Hurricanes could start flooding New York City's coastline as often as every 20 years due to the effects of climate change on sea-level rise and hurricane activity, scientists said on Monday.
Water could surge some 9 feet (2.8 meters) in hurricanes occurring anywhere from three to 17 times more often than today, they said.
"That's approximately - worst case scenario - once every 20 years," said Benjamin Horton, part of a team of U.S. scientists who published their findings in a study.
The projections act as a reminder of the human cost of climate change, said Horton, in particular after Hurricane Matthew ravaged the southeastern United States over the weekend.
"The inundations from hurricanes will affect where we live, it will affect how we work, it will cause problems with the ecosystem," said Horton, a professor of sea level research at New Jersey-based Rutgers University.
"It's very bleak."
The study published in the Proceedings of the National Academy of Sciences aimed to measure how frequently floods like those produced by Hurricane Sandy in the U.S. states of New York and New Jersey could occur until 2100.
Sandy devastated the northeastern U.S. coast in 2012, including coastal areas of New York City, killing more than 120 people and causing some $70 billion of property damage.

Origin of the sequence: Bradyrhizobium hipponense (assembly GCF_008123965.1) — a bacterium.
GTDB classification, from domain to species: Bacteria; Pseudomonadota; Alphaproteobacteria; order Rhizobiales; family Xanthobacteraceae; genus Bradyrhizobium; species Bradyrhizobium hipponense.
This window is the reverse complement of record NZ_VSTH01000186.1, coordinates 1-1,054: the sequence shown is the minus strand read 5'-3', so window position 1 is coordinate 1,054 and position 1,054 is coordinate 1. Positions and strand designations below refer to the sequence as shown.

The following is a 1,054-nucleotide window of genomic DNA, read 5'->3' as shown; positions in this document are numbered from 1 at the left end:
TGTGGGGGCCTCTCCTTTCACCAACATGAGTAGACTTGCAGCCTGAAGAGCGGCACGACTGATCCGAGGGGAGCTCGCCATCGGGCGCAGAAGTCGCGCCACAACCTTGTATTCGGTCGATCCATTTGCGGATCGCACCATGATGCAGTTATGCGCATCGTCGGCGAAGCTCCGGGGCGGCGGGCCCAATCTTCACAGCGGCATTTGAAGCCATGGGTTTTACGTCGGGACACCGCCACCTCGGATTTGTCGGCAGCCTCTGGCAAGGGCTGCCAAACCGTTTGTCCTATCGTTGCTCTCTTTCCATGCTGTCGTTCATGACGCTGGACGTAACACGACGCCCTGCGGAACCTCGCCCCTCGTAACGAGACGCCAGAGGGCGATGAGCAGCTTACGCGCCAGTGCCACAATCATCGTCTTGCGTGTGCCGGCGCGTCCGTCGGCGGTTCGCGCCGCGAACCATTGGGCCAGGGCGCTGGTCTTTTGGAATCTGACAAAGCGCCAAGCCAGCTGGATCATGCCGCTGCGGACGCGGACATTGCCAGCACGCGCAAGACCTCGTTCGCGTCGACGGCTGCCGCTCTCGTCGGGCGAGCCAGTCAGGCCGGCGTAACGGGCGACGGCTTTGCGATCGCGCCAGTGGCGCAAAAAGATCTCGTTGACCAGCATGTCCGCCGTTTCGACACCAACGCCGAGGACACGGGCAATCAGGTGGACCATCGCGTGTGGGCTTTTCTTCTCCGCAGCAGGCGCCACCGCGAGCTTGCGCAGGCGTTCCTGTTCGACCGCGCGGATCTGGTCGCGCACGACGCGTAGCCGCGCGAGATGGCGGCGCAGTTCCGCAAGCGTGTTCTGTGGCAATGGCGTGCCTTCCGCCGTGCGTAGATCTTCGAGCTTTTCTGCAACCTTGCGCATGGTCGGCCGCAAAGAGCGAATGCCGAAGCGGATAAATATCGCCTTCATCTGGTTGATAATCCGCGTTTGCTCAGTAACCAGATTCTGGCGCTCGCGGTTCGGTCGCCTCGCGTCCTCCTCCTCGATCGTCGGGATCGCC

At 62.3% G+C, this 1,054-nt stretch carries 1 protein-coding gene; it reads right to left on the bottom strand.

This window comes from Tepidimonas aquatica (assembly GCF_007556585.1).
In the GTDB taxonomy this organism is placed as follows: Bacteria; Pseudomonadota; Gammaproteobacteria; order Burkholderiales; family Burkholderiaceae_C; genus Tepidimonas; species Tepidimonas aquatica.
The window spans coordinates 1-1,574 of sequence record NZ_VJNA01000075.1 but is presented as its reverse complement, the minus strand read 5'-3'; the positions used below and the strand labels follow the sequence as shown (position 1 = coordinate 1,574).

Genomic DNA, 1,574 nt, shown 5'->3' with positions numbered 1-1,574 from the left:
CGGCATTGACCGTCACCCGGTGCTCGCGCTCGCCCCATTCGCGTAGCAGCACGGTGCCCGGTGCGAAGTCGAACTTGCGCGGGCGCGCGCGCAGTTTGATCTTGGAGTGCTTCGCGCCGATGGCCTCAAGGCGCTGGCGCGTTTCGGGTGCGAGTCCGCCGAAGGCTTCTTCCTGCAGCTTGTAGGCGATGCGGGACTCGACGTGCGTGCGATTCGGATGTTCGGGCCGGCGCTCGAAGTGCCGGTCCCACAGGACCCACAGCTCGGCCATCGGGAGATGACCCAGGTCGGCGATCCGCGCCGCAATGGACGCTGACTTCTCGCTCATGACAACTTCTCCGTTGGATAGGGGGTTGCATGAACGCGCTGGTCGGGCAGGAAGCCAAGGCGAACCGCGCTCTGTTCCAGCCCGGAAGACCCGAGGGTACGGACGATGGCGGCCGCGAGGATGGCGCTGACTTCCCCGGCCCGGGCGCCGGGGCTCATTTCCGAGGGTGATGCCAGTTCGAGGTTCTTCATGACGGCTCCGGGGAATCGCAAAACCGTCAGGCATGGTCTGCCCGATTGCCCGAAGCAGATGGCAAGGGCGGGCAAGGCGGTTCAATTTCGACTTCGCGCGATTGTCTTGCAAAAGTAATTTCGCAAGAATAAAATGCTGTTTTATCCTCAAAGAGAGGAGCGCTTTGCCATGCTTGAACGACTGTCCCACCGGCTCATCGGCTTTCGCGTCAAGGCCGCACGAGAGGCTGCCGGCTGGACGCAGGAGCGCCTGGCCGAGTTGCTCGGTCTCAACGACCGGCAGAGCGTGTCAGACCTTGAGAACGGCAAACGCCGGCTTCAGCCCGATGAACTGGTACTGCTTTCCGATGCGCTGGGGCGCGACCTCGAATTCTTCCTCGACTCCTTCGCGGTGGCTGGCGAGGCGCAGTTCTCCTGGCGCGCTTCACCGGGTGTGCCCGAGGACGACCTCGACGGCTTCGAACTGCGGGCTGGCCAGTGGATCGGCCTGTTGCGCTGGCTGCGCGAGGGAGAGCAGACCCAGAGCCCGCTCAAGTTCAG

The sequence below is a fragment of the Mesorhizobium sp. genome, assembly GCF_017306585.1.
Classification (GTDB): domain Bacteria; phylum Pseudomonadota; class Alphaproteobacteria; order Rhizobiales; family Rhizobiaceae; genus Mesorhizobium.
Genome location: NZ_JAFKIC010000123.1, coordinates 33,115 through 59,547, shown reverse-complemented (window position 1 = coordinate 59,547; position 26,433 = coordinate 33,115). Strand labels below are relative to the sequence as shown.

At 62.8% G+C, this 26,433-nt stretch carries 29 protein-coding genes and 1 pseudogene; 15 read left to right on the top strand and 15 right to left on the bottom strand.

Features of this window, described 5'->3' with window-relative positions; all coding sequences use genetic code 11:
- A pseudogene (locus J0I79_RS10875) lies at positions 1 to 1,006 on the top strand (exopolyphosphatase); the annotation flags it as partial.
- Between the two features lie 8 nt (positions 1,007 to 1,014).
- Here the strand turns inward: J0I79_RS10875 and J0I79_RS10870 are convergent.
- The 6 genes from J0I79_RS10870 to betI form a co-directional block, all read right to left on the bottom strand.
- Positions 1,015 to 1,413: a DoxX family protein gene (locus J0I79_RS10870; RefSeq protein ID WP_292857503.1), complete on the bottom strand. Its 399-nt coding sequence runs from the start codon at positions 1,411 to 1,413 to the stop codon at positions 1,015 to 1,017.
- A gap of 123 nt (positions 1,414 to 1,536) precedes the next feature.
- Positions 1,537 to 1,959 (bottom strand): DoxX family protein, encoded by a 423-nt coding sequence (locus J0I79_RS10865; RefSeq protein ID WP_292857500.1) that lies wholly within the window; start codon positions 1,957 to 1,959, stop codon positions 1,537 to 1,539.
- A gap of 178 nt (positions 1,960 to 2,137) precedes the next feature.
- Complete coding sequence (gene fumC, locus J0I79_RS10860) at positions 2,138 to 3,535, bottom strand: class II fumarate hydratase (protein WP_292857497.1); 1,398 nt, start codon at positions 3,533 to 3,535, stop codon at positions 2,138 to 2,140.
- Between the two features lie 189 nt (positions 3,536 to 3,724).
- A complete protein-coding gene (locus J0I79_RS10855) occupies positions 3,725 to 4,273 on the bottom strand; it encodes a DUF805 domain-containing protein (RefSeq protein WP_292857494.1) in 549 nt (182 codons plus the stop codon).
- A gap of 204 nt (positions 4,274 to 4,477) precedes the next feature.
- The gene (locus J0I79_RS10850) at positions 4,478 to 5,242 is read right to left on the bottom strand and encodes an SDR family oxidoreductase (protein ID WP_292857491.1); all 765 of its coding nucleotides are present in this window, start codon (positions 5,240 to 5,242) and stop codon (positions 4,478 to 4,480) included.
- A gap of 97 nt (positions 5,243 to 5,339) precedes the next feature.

Under a scenario in which the climate remained as it is today, Sandy-like hurricanes would occur about once every 400 years, Horton said.
Shielding humans from more frequent flooding would require an enormous undertaking to protect coastal areas and New York, a city of 8.5 million people, he said.
"Something like that periodically hitting the coastline, it would result in incredible engineering projects, up and down the U.S. seaboard, to protect society," Horton told the Thomson Reuters Foundation in a phone interview.
The projections highlight the importance of slashing greenhouse gas emissions that cause climate change, he said.
The study is based on a combination of historical data and computer model projections.
It was the first to make projections by accounting for how climate change could contribute to rising seas and hurricane activity, said Ning Lin, the study's lead author and an assistant professor at Princeton University in New Jersey.
A new global agreement to tackle climate change will take effect on Nov. 4 after the accord, known as the Paris Agreement, crossed an important threshold for support last week.
(Reporting by Sebastien Malo, Editing by Ros Russell; Thomson Reuters Foundation)